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The Rings of Power is bold, beautiful and thrilling television

Amazon bet on its Lord of the Rings prequel, the most expensive TV show ever made. It paid off.

By Marc Burrows

There can be few shows in the history of television that have endured pressure quite like The Lord of the Rings: The Rings of Power. Not only is Amazon’s big bet reportedly the most expensive show ever made (the budget apparently hovers somewhere close to the $700m mark for the first season alone) – its creators are playing in the sandbox of one of the most complex world-builders in literature in JRR Tolkien. The new series treads the hallowed turf of a book consistently voted the most popular of the 20th century, and serves as a prequel to one of the most successful film series of all time (-ish – the canonical link between Peter Jackson’s The Lord of the Rings and The Hobbit movies and The Rings of Power is a little vague). The bar isn’t just high – it’s at vertigo-inducing, Eye of Sauron levels of elevation.

The announcement of Amazon’s “prequel” was met with some scepticism too – the show is set centuries before the events of the main trilogy and uses the millennia-spanning backstory Tolkien sketched in the appendices at the end of the book as the basis for its storytelling. While those fictional myths and histories give the show its backdrop, they’re light on character details and solid narrative structure. As much as Jackson occasionally diverted from the text in his movie adaptions, he had the fairly bulletproof narratives of the books to come back to – stories that had proved themselves robust over almost 70 years.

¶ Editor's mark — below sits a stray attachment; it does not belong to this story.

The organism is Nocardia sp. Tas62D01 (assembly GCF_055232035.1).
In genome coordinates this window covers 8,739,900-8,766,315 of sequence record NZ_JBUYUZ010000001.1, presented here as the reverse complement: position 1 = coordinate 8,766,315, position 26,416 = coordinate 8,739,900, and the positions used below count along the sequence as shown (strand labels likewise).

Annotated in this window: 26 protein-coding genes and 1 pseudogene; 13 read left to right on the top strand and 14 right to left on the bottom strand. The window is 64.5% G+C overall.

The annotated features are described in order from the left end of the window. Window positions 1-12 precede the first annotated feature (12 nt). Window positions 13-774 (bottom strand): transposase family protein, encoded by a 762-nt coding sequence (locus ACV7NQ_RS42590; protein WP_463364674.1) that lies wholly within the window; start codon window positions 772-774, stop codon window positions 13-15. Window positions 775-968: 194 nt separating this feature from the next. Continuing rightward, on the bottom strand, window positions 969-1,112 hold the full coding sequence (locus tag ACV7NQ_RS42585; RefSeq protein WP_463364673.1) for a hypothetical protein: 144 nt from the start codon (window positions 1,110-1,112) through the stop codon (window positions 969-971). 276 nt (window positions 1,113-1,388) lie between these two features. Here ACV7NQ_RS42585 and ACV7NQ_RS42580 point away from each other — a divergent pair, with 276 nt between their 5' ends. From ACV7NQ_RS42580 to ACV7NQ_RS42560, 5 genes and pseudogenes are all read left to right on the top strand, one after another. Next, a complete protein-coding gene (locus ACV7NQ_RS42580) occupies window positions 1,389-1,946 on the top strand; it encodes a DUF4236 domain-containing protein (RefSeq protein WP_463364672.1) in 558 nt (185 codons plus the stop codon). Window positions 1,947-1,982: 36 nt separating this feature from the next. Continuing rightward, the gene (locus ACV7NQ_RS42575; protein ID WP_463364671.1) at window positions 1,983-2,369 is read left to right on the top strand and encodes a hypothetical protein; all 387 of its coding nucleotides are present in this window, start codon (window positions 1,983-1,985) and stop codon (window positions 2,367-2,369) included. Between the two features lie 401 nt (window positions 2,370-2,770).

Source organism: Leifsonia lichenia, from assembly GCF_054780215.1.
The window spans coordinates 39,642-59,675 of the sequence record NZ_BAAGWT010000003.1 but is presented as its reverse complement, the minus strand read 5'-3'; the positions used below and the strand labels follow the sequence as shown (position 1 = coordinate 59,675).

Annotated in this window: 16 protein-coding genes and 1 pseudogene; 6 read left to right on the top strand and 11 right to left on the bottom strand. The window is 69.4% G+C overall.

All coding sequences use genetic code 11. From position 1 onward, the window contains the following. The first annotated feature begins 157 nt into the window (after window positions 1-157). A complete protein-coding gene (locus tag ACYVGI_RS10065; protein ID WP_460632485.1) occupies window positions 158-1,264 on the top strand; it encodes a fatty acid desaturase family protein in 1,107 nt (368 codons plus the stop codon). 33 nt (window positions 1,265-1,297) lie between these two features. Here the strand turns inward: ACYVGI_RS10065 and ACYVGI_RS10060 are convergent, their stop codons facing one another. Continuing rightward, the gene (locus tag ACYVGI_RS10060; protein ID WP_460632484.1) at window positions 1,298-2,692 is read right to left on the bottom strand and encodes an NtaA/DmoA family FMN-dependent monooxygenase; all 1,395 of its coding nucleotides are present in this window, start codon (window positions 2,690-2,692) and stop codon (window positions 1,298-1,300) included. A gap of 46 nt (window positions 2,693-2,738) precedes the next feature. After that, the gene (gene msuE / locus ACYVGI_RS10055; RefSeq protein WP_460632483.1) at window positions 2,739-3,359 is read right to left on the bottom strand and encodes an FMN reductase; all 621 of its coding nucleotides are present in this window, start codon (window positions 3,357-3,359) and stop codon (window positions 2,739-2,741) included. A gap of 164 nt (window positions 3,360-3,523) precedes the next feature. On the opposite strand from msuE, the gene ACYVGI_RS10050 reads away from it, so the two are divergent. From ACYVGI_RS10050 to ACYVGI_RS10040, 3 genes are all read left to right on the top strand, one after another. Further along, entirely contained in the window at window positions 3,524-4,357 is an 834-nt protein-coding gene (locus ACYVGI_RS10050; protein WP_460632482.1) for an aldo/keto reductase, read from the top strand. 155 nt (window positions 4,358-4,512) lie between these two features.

The Rings of Power showrunners JD Payne and Patrick McKay are both – remarkably – helming a major project for the first time and have had to start from scratch with just a list of battles, dates and themes to go on. Only two of their characters, Elrond (Robert Aramayo) and Galadriel (Morfydd Clark) are anything close to established characters in the novel/novels; everyone else was a blank slate. As details and pictures started to emerge showing Clark in full battle armour (something Tolkien never mentions) alongside hints at changes to the canonical timeline and – gasp! – colour-blind casting (to some Tolkien fans, dragons, walking trees and giant talking eagles are all fine, but black people are bafflingly a bridge too far), the more tedious end of the Rings fandom began to cry foul. Even some reasonable critics were raising eyebrows. There were so many risks here. So many choices that could fall flat. How could the makers possibly pull this off?

And yet… they have. The Lord of the Rings: The Rings of Power is one of the most ambitious and finely realised storytelling achievements in television: genuinely cinematic, by turns both propulsive and elegiac, and – best of all – fun.

The show has its flaws – episode one has so much world to set up that it ends up dragging its feet, and there’s a smattering of what the late, great Terry Pratchett called “as you know, your father, the king” dialogue – but by and large, at least in the two episodes we have seen, it’s an extraordinary achievement. The initial slow pace is in part due to the makers’ irresistible urge to let the camera pore over every luxurious landscape and lingering glance, particularly Clark’s steady blue eyes, which manage to flick between soft and steely in a fraction of a second (echoing those of Jackson’s Galadriel, Cate Blanchett).

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[See also: “House of the Dragon”: sex, violence and top notes of incest]